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India’s rapid transition: The Modi government’s climate change and development plan

Briefing Paper 3


This paper is part of a series of briefing papers that examine the climate change policies of the countries key to a global agreement at the United Nations Framework Convention on Climate Change (UNFCCC) negotiations in Paris 2015, and its effective and ongoing implementation.


Executive Summary

The Government of India, under Prime Minister Narendra Modi, is currently undertaking a rapid transition in its electricity, agriculture, and cities and urban transport sectors in order to reduce greenhouse gas pollution and enhance climate resilience while at the same time, stimulate social and economic development.

This briefing paper argues that the Modi government and major industrialised countries have a shared interest in fasttracking India’s low-pollution and climate-resilient development plan (operationalised in the above sectors) and therefore, a shared interest in negotiating and implementing a strong global agreement to reduce greenhouse gas emissions.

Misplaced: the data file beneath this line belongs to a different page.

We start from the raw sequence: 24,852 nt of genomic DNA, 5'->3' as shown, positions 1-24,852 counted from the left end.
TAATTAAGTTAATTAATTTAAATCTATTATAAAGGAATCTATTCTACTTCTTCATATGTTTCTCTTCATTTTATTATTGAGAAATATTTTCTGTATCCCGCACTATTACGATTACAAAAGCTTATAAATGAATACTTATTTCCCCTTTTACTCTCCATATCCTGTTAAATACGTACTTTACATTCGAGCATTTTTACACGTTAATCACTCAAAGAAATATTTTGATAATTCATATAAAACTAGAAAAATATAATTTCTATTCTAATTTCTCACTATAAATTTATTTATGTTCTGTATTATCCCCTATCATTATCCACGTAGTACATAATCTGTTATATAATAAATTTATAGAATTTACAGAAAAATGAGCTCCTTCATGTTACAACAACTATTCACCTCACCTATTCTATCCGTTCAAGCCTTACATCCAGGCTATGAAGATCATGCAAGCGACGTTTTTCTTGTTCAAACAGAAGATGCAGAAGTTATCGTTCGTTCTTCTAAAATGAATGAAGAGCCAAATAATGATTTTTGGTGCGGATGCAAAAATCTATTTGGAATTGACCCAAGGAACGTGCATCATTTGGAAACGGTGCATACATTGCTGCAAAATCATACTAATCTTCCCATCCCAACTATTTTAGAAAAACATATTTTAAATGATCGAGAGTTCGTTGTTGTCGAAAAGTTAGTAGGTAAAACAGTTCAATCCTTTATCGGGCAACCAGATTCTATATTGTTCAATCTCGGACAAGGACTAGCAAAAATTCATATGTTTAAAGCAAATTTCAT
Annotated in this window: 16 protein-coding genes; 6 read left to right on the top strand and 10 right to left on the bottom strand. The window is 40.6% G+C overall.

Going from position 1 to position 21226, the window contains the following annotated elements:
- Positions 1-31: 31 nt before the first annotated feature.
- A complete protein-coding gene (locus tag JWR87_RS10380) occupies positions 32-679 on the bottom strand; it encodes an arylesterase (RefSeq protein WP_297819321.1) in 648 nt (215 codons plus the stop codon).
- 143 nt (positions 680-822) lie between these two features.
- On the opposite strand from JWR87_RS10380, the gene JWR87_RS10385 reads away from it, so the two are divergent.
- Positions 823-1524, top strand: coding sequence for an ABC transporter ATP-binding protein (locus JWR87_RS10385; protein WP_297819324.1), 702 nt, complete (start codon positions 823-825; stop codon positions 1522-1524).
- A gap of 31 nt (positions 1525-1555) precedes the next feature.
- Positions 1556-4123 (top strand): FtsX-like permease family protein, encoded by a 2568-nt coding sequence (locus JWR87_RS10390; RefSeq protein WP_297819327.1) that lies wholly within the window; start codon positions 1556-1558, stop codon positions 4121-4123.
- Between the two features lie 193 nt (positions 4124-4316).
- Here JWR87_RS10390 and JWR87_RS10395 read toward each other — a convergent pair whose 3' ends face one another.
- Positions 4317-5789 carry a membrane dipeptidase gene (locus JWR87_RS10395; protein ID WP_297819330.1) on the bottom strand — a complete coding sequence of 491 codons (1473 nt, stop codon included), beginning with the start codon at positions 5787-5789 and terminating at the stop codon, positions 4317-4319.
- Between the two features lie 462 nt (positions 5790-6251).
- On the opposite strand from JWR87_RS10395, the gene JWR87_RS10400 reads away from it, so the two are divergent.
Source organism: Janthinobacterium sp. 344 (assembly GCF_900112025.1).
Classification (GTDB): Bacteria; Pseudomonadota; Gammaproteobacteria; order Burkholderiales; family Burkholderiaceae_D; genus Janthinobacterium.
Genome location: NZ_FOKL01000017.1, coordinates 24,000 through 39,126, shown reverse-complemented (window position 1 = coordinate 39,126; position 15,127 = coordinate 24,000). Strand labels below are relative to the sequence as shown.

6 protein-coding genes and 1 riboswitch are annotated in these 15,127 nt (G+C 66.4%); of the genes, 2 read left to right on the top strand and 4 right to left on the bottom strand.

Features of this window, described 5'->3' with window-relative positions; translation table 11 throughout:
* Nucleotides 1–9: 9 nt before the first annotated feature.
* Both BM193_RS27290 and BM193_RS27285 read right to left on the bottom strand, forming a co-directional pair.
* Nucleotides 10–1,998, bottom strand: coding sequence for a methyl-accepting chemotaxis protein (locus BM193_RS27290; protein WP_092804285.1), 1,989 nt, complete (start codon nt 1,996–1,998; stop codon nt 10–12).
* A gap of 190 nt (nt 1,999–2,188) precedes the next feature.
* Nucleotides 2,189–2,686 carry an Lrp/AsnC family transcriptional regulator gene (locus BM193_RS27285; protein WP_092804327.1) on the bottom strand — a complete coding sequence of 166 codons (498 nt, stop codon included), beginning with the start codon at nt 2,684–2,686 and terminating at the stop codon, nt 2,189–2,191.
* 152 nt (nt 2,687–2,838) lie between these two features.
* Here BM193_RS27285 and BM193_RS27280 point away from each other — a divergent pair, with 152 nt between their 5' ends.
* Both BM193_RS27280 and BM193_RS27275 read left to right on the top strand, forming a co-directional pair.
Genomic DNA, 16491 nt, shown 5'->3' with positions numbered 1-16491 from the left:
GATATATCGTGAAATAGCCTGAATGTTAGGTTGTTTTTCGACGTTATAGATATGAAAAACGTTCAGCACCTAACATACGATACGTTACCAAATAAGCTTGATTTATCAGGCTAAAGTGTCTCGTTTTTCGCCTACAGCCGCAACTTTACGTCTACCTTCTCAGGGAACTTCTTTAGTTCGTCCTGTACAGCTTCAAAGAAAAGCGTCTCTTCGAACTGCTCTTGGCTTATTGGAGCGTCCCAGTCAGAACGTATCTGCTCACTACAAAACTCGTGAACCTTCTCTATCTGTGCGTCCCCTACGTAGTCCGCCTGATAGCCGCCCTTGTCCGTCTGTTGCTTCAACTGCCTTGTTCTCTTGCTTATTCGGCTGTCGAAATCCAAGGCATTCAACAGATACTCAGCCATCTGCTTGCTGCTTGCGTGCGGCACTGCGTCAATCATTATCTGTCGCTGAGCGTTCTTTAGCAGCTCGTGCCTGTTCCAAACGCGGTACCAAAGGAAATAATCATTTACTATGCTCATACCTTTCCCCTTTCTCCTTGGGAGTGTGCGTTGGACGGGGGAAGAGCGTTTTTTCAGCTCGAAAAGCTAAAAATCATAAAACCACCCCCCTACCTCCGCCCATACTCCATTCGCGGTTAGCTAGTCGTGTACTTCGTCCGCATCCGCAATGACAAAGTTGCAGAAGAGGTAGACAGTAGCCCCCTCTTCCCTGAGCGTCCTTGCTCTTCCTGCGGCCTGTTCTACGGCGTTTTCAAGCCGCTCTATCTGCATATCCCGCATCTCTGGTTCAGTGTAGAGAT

Key findings:

  • India’s cities, villages and rural areas are highly vulnerable to the physical impacts of climate change, including increasingly frequent floods, droughts, and heatwaves, all of which have the potential to cause significant food shortages and major health crises.
  • The Modi government’s low-pollution and climate-resilient development plan can reduce the impacts of climate change in India while also delivering many social, economic and environmental benefits, for instance electrifying the homes of the poor, creating rural employment opportunities for young people, and averting premature deaths from acute respiratory infections from indoor and outdoor air pollution.
  • India’s actions are very important in moving forward a strong agreement in Paris and avoiding dangerous global climate change.
  • India’s Intended Nationally Determined Contribution lodged to the UNFCCC in October 2015 estimates that more than $US2.5 trillion (at 2014-15 prices) will be required to meet India’s low-pollution and climate-resilient development plan between now and 2030. Industrialised countries can help India meet and enhance its commitments by providing strong public and private sector finance and technology. 


 Full text (19 pages)


Related media:


MSSI's Don Henry with Sharan Burrow (on the right), General Secretary of the International Trade Union Confederation and Dame Margaret Taylor, Secretary General of the Pacific Islands Forum discuss the MSSI India briefing paper at the Paris climate negotiations. 




Ben Parr and Don Henry

Melbourne Sustainable Society Institute

23 November 2015





 Full text (19 pages)